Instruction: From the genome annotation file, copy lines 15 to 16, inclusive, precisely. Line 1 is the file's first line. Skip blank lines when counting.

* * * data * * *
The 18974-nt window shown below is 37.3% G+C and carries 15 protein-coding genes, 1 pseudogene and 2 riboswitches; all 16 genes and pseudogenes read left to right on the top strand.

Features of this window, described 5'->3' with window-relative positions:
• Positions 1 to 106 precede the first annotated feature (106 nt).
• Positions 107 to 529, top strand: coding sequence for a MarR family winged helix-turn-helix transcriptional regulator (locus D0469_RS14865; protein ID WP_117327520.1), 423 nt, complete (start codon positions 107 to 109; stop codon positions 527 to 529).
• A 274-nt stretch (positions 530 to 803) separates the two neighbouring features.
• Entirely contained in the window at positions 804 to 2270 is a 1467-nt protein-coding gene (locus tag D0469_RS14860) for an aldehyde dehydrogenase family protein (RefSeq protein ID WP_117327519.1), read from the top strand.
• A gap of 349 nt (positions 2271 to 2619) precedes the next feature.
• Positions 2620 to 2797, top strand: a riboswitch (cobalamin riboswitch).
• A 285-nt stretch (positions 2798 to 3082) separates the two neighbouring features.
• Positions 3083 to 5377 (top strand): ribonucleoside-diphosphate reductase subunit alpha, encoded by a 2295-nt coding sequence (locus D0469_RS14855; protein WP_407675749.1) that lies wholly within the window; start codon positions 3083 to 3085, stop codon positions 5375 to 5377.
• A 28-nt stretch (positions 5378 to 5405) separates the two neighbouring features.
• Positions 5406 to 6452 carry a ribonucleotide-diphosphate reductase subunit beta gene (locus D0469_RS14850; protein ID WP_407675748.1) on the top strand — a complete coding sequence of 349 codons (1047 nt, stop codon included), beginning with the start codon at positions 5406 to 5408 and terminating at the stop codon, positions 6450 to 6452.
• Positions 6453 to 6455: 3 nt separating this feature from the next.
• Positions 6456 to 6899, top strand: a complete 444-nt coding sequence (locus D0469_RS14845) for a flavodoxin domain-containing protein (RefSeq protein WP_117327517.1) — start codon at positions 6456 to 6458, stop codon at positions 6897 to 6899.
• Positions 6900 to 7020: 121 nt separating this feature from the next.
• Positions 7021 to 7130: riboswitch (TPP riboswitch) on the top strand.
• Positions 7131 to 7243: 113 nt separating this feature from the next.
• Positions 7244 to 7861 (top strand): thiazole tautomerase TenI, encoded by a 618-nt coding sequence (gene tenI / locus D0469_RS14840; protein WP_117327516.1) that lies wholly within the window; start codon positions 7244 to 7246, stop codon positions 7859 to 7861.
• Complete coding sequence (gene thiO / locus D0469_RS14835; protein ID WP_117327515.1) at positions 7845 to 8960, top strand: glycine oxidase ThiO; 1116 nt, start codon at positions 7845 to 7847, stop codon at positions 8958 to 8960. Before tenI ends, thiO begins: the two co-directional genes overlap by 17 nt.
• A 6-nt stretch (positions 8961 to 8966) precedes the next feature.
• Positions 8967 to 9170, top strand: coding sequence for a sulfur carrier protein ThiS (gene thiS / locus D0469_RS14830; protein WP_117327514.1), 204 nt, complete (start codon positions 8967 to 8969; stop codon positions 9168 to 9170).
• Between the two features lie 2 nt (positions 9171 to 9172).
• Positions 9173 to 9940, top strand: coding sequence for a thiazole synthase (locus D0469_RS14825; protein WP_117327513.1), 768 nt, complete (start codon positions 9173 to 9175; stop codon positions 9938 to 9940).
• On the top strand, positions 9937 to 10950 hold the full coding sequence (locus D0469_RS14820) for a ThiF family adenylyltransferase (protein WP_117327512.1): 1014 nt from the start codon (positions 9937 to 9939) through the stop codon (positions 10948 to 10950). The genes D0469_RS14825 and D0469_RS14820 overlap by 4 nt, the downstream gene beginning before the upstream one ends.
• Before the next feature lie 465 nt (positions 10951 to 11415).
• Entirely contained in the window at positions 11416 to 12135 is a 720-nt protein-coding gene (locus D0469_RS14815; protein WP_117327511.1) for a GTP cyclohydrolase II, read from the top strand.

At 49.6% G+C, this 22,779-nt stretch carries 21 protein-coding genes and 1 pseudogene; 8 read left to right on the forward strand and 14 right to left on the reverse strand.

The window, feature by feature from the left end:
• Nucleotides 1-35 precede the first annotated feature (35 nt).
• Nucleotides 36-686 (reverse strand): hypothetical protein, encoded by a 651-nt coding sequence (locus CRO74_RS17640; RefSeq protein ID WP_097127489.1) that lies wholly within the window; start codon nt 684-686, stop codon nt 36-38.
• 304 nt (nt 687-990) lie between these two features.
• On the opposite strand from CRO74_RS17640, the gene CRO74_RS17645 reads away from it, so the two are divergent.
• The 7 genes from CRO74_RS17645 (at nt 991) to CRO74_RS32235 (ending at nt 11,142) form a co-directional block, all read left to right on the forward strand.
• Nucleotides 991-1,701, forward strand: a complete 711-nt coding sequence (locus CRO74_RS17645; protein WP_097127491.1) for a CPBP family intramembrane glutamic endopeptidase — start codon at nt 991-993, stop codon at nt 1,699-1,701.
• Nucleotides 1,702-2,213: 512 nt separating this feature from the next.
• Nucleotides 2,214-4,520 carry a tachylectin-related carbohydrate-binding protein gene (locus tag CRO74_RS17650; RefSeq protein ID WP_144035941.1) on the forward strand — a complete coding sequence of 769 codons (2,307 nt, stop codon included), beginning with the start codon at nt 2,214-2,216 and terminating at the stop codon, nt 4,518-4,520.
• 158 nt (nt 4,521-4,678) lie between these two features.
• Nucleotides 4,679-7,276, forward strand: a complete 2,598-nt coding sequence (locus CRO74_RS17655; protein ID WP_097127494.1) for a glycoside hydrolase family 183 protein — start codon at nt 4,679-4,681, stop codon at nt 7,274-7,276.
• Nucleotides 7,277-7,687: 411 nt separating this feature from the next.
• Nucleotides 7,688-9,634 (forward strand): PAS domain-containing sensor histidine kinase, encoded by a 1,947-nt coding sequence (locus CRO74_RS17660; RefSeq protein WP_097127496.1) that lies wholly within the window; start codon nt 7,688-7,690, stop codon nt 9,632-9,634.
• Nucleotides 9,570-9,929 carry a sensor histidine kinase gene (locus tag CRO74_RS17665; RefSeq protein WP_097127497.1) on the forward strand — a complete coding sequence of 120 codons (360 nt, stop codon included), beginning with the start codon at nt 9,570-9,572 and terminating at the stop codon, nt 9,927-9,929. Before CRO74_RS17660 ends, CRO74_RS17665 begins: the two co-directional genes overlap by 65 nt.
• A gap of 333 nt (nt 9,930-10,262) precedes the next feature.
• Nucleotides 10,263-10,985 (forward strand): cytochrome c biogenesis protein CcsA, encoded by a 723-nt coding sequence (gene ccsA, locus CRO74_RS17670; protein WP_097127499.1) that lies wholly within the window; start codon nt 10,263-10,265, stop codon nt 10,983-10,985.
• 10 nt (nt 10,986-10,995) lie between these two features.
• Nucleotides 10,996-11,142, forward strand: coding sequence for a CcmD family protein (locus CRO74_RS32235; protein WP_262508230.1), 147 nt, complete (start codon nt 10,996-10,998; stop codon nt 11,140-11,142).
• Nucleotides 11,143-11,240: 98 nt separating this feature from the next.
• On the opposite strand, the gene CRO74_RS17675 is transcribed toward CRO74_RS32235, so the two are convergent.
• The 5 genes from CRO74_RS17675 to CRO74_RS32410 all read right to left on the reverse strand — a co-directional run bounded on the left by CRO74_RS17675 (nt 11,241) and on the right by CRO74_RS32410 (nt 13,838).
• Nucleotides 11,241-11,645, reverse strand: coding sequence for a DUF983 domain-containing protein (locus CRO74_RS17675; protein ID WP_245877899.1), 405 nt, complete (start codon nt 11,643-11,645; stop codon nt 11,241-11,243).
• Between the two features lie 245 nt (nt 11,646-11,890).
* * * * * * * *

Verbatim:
• Positions 6900 to 7020: 121 nt separating this feature from the next.
• Positions 7021 to 7130: riboswitch (TPP riboswitch) on the top strand.